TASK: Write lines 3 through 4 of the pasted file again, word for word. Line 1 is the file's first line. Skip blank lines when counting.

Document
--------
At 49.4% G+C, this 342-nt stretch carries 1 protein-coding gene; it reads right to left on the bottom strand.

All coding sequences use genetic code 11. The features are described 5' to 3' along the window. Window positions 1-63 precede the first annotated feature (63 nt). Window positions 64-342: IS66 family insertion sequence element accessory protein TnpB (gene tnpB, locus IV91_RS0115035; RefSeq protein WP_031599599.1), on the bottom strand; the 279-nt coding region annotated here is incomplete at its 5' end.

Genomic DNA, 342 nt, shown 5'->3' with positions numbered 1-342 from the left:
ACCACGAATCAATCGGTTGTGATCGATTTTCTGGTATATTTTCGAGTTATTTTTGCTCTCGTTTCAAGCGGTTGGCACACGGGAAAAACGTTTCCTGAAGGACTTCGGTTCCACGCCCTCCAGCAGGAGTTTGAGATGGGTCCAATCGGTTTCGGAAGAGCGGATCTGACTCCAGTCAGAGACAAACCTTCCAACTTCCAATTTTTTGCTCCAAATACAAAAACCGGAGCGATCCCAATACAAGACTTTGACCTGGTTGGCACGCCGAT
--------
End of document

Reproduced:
Genomic DNA, 342 nt, shown 5'->3' with positions numbered 1-342 from the left:
ACCACGAATCAATCGGTTGTGATCGATTTTCTGGTATATTTTCGAGTTATTTTTGCTCTCGTTTCAAGCGGTTGGCACACGGGAAAAACGTTTCCTGAAGGACTTCGGTTCCACGCCCTCCAGCAGGAGTTTGAGATGGGTCCAATCGGTTTCGGAAGAGCGGATCTGACTCCAGTCAGAGACAAACCTTCCAACTTCCAATTTTTTGCTCCAAATACAAAAACCGGAGCGATCCCAATACAAGACTTTGACCTGGTTGGCACGCCGAT